“Anxiety, ah my old friend. How nice is it to not have run into you for some time. Let’s keep it that way, shall we?”
We’ve all experienced anxiety at some stage of our lives, whether its before an exam, after you’ve done something legally or morally wrong, or when you’re about to give a speech in front of an audience. Some people may handle anxiety-inducing events quite well whilst others buckle at the thought of it. Anxiety in short, is a biological response mechanism when you are feeling stressed. It is your body’s way of preparing for the ‘fight, flight or freeze’ mode, especially about what’s yet to happen. For most people, having spells of feeling anxious is normal, however if it lasts for an extended period of time, such as six months or more, then it could be part of something more serious.
How do I know if I have anxiety?
For majority of the population, anxiety is instinctive. It may show as physiological responses from your body such as excessive sweating from the palm, rapid breaths, increase in heart rate and restlessness. This is all in preparation of what is about to happen such as a piece of news or an event that you may need to process or attack. Whilst some people demonstrate these symptoms, others may experience anxiety in the form of panic attacks, nightmares, or uncontrollable thoughts. It is one of the most common emotional disorders that can occur to anyone at any age, prevalent in more females than males. As such, anxiety may present itself in other disorders including phobias and post traumatic stress disorder (PTSD). That’s why it is crucial to seek appropriate help when treating anxiety, as well as understanding the root causes for this condition.
Anxiety can be pinpointed to a mixture of situational and genetic factors, usually based around a fear of something. This fear can stem from the ‘unknown’, loss of power such as control, and “change”. Whilst this fear is actually a positive attribute for our survival instincts, if left unchecked, it can cause more damage than the situation really requires.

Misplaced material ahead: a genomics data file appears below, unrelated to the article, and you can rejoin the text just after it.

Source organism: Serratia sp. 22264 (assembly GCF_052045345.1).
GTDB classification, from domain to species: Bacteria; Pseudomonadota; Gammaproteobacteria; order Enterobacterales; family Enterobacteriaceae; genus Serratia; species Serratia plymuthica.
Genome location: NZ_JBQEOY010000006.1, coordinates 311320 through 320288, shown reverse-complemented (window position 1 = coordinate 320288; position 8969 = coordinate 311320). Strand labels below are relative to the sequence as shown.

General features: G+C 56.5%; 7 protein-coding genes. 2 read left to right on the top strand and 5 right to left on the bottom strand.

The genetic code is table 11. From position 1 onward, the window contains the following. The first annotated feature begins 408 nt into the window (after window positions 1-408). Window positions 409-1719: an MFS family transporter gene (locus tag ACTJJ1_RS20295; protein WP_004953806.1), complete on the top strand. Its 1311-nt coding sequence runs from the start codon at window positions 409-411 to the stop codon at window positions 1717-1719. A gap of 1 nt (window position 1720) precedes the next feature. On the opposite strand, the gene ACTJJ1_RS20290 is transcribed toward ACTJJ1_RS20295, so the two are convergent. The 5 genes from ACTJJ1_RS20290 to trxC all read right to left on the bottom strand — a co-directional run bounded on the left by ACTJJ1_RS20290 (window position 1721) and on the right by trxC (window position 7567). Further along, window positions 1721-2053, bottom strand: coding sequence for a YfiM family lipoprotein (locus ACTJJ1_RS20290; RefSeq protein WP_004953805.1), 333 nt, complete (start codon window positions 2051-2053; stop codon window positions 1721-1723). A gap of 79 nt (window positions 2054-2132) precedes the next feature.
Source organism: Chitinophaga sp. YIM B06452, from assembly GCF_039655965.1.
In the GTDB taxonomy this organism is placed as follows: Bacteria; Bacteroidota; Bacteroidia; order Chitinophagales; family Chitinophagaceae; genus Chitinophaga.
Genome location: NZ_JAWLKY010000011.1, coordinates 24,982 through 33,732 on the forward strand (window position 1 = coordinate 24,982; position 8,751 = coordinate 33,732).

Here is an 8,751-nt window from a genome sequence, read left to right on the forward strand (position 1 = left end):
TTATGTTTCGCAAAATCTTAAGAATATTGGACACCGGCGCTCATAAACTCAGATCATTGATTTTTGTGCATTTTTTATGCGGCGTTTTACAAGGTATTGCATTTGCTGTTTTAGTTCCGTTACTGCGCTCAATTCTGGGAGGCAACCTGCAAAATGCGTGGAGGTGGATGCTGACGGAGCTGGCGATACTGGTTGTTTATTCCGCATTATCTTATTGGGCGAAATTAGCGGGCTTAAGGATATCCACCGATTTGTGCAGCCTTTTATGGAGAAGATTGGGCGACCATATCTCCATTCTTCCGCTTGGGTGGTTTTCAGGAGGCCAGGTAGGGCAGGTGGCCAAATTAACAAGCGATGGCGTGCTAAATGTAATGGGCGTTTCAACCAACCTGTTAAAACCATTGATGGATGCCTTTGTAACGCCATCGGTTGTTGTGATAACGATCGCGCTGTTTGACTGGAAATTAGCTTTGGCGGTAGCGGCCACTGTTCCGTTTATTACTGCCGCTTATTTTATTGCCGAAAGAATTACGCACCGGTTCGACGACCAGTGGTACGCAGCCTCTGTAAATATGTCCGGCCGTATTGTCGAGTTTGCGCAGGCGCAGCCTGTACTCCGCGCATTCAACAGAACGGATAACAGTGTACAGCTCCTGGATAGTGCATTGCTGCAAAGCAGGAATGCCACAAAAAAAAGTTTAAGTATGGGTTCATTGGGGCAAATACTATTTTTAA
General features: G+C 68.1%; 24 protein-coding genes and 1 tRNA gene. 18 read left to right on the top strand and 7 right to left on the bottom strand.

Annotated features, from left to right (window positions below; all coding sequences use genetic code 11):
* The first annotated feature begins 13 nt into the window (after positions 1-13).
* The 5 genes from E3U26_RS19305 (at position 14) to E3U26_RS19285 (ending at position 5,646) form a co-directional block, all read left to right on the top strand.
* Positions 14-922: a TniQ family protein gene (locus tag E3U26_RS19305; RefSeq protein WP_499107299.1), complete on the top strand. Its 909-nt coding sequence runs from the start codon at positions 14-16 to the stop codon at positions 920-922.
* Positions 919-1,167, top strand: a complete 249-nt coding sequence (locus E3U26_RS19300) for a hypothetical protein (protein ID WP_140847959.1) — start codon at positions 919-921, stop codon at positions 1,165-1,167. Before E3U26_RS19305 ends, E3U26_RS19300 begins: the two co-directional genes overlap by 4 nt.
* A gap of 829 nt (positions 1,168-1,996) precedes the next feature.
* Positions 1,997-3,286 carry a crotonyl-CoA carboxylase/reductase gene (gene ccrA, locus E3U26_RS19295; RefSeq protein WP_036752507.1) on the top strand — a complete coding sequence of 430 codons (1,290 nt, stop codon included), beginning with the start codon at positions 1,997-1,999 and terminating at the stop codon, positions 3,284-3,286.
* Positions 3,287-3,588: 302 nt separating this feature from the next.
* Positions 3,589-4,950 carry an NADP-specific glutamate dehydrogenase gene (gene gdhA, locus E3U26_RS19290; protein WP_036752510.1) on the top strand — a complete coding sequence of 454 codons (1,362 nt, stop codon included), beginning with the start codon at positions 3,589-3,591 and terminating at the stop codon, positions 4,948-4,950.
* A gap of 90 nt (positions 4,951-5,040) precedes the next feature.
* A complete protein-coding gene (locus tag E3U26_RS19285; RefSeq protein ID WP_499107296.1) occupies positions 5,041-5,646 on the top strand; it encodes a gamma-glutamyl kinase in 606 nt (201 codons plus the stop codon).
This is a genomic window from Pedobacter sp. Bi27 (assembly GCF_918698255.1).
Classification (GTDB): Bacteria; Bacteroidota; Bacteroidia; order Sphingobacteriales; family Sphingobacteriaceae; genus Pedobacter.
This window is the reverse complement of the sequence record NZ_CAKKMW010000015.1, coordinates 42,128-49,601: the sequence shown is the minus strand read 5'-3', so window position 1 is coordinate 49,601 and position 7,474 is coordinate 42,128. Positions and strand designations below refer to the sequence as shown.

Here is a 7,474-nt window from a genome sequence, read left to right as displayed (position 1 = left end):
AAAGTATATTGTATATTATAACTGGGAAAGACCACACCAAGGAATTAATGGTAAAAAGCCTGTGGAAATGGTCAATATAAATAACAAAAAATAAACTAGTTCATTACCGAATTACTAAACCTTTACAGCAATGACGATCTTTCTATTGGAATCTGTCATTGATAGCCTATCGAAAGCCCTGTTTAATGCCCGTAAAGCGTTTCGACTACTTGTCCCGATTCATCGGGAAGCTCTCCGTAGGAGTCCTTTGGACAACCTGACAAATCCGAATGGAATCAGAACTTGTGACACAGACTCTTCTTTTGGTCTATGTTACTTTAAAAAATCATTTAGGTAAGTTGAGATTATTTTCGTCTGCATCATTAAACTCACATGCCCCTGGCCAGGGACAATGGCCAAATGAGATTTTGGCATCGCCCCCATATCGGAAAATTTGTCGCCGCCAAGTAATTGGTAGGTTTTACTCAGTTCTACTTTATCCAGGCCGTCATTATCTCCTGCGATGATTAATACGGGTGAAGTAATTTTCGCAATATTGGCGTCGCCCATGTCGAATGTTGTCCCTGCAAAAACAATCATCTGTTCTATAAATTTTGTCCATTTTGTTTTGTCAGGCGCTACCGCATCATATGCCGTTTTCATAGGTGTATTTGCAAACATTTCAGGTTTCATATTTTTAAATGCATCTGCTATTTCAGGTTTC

What can I do?
For those who suffer short term bouts of anxiety, treatment can be effective in the form of some lifestyle changes, such as taking care of your body. This includes getting enough sleep, exercising regularly and cutting down on harmful substances such as alcohol and cigarettes.
Other techniques may also include:
- Eating a healthy diet,
- Taking study or work breaks every hour
- Taking a few deep breaths
You can even ask yourself “what is the worst that could happen?” as well as “what is the most likely or probable outcome?” By talking through realistic possibilities, the fear of the unknown become known and the demand becomes a challenge to objectively assess the gravity of a situation.
Usually feelings of anxiety subside once the pressure of the situation has passed. However, when those feelings stay for a lengthy amount of time, it can really start to affect your day-to-day life.
For those who may experience depression as well as other anxiety-related disorders, professional help with a psychologist through counselling or psychotherapy could benefit you greatly.
These methods can teach you to alter your outlook on the stressor and see it for what it is without bias or fear, and to take control and prepare for the situation than become overwhelmed by it. By taking control of your thoughts, you are more aware of what you can control, rather than what you cannot.
As with the cure for any emotional disorder, it is always easier said than done. That’s why if you feel like you are experiencing prolonged anxiety or notice someone close to you displaying these symptoms, acting early to prevent anxiety from escalating will go a long way.